The U.S. government borrows money by selling Treasury bonds and other similar securities (“treasuries”). Much of the money it borrows in this way goes to the military, so people who do not want to help finance the military will want to avoid investing in such bonds.
Earlier this year, a war tax resister contacted me. She was concerned about avoiding such bonds in her retirement account and was having a hard time finding good places to put her money. Even the so-called “socially responsible” exchange-traded funds and mutual funds seemed to include such bonds in their holdings.
Some Overseas Funds Screen Out Treasuries
She also pointed me to this Bloomberg article: “ESG Hardliners Blacklist $16 Trillion U.S. Treasuries Market”. According to that article, some European companies that specialize in socially-responsible investments avoid investing in U.S. government debt because of U.S. policies. Excerpt:
“ESG-dedicated investors would usually avoid or question investments in U.S. Treasuries,” said Rupini Deepa Rajagopalan, head of the ESG office at Berenberg, which oversees about 36.7 billion euros. She cited the death penalty, nuclear weapons, and the U.S.’s non-participation in global environmental accords, such as the Kyoto Protocol.
(“ESG” stands for “Environmental, Social, and Corporate Governance” which is one of the ways socially-responsible investing is described.)
Many Funds Use Treasury Bonds by Default
But my correspondent was frustrated when she reached out to an investment advisor in the United States who specializes in socially-responsible investing. That advisor told her, “I have heard your concern before, but U.S. Treasury debt is unfortunately practically impossible to 100% divest from, as it is used as a default holding for many funds when they have available cash.”
He gave the example of the Calvert Green Bond Fund which, while its focus is on environmentally-responsible “green” bonds, “likely has some exposure to U.S. Treasury debt.”
Coincidentally, more than half of my own retirement savings was invested in that very fund, so I was surprised and upset: I thought I had investigated whether that fund holds Treasury bonds before I chose to invest there.
How Can You Find Out What a Fund Invests In?
It’s something of a chore to find out what a fund invests in. If a socially-responsible fund has specific screening criteria that match what you care about, and you trust the fund managers to apply those criteria conscientiously, you can relax. But it is uncommon for U.S.-based socially-responsible funds to screen out U.S. Treasury debt. So if you want to make sure you are not inadvertently investing in treasuries, you may have to dig.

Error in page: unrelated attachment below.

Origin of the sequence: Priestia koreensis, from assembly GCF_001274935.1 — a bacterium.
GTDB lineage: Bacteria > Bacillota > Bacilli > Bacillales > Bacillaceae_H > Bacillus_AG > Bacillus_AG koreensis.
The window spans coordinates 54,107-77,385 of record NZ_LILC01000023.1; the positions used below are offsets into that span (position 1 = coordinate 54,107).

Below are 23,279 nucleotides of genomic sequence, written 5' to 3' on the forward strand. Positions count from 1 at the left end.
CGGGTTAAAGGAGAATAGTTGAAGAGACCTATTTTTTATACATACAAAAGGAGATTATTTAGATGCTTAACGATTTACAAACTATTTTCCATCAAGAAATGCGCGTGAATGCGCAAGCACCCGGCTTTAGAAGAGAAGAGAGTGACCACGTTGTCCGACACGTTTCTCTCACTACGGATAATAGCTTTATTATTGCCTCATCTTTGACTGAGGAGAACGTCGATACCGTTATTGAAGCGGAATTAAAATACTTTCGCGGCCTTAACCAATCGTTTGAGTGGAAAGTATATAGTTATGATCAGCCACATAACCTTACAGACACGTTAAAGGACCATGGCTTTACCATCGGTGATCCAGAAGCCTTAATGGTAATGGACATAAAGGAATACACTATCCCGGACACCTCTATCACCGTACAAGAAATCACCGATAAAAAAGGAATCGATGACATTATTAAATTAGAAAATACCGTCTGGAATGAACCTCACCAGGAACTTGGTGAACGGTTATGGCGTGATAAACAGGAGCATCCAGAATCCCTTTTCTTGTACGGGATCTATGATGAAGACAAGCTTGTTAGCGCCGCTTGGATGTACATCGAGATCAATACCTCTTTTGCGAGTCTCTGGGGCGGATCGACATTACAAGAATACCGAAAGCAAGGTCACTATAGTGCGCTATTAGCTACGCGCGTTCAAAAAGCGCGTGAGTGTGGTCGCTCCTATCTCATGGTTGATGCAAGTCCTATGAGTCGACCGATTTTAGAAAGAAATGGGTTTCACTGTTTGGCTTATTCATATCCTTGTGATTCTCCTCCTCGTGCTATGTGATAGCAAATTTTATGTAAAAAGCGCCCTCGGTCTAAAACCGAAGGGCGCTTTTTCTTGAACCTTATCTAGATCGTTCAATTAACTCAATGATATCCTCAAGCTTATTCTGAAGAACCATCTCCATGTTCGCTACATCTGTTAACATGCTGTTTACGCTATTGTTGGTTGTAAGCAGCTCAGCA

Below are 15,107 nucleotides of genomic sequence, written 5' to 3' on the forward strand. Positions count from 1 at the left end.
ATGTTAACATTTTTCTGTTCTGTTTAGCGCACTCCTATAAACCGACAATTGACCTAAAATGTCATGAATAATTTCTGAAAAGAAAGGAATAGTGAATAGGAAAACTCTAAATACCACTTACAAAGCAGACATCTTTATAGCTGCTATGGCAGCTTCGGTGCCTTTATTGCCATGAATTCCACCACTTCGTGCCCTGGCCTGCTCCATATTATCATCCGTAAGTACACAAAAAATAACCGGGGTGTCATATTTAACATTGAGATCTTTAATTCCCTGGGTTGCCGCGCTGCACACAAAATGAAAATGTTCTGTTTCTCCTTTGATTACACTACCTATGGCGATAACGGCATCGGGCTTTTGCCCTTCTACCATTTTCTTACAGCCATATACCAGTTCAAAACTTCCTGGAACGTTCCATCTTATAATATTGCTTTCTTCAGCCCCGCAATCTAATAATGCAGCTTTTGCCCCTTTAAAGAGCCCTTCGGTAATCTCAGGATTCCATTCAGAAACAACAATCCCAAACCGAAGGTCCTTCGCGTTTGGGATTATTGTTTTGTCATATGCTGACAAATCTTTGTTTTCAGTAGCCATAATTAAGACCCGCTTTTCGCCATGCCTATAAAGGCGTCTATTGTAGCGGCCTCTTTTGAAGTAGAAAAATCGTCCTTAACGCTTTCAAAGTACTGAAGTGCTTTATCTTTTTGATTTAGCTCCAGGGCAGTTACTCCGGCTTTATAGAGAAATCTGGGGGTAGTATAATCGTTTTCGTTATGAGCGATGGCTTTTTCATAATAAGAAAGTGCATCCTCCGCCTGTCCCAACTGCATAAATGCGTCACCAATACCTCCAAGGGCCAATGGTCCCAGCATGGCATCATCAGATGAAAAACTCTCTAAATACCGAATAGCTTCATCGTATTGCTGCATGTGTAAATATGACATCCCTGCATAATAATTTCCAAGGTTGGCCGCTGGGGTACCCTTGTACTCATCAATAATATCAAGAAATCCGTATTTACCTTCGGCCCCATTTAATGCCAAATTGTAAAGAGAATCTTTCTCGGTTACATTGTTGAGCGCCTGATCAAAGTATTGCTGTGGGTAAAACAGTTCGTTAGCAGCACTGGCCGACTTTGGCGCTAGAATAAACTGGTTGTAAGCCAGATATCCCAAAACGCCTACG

Every quarter, funds are supposed to issue a “Certified Shareholder Report” that lists the investments held by the fund at that time. This report is a public document, and if you are willing to battle the user interface at the Securities & Exchange Commission’s EDGAR tool, you can look it up on-line. Some of the reports are huge (I suffered a rare browser crash trying to look at one of them) but the data is there.
I skimmed some of these reports and found, for example, that the Vanguard FTSE Social Index Fund held about $1,240,000 in U.S. treasuries; the PIMCO Total Return ESG Fund about $282,931,000; the VALIC Company Ⅱ U.S. Socially Responsible Fund another $2,394,279.
But there are limits to the usefulness of these reports. For one thing, they represent the investments of the fund only at a particular point in time. By the time you read the report, there have probably been some changes. Since funds often use Treasury bonds as temporary reservoirs for excess cash, just because a fund had no such investments listed in its report doesn’t mean they never invest that way.
How Treasury Bonds May Hide in a Fund’s Holdings
For another thing, a fund may invest in treasuries without investing in anything called “Treasury Bonds.” That’s how I overlooked the treasuries held by that Green Bond fund in my own retirement account. There were no Treasury bonds listed in the Certified Shareholder Report for that fund, but it did invest a significant amount of its assets in something called the “Calvert Cash Reserves Fund”—and as it turns out, that fund is chock-full of treasuries.
I found other examples like this, too: The Trillium ESG Global Equity Fund, for instance, invests three and a half million dollars in something called the “First American Government Obligations Fund” which is government debt top-to-bottom. A number of funds I looked into also had on their books “Repurchase Agreements” which were typically collateralized by U.S. bonds. There are probably other ways treasuries can hide, too, that I’m not clever enough to notice.